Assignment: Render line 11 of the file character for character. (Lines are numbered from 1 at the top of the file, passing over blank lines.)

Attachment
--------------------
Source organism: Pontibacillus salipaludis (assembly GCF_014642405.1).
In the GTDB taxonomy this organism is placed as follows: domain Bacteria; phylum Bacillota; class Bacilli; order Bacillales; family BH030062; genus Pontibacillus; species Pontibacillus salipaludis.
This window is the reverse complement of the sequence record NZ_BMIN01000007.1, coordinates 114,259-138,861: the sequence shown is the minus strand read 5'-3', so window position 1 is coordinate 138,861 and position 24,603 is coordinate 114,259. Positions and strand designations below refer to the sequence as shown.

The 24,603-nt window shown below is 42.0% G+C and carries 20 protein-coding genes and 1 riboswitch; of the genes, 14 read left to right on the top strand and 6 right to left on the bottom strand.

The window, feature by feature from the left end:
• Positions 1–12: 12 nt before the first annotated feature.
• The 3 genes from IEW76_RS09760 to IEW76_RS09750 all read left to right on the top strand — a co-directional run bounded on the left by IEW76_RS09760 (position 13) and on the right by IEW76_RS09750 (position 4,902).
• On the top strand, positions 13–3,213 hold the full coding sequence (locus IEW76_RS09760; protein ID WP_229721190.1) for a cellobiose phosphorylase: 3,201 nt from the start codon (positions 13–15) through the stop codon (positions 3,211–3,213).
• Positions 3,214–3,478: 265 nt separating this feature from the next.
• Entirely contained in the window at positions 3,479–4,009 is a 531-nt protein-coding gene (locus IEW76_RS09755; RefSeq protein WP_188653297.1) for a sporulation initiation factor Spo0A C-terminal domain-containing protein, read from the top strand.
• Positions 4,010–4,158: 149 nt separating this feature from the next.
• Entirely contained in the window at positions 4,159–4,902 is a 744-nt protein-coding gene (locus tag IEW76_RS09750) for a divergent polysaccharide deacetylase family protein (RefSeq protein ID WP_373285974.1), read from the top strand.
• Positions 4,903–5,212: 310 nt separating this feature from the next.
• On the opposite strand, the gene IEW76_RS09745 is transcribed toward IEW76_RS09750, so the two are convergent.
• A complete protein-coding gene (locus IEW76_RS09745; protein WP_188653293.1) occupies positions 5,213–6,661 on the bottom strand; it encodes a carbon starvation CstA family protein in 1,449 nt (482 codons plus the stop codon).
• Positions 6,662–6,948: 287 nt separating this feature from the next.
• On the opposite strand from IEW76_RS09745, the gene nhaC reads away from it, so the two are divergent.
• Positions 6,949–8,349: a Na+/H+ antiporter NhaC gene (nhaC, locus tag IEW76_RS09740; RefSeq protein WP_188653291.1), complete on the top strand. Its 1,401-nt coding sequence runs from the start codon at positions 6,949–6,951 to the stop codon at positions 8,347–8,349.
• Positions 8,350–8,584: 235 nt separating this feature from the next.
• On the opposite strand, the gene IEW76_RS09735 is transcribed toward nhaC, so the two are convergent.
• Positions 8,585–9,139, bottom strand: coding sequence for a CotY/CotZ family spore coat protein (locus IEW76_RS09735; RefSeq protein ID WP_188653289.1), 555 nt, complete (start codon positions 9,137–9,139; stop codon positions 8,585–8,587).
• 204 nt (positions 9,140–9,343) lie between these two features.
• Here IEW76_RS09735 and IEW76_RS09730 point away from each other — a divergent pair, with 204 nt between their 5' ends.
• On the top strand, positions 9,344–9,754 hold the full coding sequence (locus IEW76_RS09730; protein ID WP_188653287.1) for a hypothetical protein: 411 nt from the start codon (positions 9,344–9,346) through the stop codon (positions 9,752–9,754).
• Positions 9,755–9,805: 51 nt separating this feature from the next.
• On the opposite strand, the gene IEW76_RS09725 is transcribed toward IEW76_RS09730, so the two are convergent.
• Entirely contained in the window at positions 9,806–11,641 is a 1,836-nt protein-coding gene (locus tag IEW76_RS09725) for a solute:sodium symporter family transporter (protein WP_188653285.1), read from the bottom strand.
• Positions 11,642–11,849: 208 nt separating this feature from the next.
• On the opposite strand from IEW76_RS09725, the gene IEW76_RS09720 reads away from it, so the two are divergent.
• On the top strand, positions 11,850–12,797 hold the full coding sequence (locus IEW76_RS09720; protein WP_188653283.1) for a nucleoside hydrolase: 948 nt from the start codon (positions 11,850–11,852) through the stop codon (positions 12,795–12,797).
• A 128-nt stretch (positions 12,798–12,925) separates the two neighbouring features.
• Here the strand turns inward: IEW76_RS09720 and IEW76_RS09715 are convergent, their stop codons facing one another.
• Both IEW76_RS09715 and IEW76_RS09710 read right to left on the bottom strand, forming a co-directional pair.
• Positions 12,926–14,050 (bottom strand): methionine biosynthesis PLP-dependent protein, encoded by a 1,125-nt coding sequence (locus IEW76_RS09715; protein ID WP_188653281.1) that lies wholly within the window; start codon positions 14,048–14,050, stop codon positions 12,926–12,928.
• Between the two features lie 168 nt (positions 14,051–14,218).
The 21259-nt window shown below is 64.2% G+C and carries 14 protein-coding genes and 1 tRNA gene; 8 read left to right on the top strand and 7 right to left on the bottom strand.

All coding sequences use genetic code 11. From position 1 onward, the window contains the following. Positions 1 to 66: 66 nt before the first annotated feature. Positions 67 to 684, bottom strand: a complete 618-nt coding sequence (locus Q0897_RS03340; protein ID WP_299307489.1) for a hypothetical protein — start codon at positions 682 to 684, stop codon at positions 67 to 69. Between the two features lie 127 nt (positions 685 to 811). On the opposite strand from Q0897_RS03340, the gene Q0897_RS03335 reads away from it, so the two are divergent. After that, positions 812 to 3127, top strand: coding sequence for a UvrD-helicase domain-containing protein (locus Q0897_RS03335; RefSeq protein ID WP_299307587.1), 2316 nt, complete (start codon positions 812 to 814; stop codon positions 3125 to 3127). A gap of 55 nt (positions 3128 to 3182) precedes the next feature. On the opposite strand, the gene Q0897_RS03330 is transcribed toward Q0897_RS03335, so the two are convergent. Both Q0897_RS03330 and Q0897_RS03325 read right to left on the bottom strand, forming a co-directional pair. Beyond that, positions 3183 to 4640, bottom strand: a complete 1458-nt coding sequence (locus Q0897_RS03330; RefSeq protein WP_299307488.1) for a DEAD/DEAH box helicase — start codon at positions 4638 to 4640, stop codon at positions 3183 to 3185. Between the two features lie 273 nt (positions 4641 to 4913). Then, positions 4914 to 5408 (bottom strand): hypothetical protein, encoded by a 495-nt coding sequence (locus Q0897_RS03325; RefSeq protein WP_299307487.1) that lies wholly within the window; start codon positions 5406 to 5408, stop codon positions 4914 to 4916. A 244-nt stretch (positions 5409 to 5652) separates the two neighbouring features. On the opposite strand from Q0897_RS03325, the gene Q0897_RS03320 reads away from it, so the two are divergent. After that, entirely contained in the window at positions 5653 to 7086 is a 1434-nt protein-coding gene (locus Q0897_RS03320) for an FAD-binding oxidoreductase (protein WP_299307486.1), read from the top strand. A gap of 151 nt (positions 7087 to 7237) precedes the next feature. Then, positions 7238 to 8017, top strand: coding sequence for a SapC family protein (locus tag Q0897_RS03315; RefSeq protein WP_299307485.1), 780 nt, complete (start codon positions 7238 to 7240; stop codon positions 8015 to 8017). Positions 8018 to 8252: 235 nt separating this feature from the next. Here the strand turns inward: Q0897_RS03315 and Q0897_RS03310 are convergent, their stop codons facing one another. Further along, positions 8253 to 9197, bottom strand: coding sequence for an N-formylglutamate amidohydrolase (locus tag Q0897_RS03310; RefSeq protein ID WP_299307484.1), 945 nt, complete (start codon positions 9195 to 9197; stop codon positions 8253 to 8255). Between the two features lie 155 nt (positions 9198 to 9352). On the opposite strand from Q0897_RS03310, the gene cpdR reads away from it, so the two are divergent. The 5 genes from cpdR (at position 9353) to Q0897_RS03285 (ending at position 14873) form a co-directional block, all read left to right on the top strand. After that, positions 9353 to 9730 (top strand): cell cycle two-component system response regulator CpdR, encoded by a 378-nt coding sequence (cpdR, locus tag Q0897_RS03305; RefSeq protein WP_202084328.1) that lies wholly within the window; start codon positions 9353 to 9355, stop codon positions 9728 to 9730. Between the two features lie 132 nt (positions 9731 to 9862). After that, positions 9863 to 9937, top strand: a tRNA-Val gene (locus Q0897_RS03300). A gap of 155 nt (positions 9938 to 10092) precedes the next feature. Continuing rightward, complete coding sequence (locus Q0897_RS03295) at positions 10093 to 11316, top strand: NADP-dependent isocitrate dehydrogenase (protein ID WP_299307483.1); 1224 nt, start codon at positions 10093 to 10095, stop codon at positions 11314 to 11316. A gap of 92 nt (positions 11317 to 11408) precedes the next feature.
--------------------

• Positions 4,010–4,158: 149 nt separating this feature from the next.